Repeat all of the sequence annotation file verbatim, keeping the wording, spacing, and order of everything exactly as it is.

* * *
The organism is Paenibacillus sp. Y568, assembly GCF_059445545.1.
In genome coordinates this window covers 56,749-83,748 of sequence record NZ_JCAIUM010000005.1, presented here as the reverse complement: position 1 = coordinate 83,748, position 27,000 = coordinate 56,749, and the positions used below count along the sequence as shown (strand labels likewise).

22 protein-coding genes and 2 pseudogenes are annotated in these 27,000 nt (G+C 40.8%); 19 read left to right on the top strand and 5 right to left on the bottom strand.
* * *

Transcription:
The organism is Paenibacillus sp. Y568, assembly GCF_059445545.1.
In genome coordinates this window covers 56,749-83,748 of sequence record NZ_JCAIUM010000005.1, presented here as the reverse complement: position 1 = coordinate 83,748, position 27,000 = coordinate 56,749, and the positions used below count along the sequence as shown (strand labels likewise).

22 protein-coding genes and 2 pseudogenes are annotated in these 27,000 nt (G+C 40.8%); 19 read left to right on the top strand and 5 right to left on the bottom strand.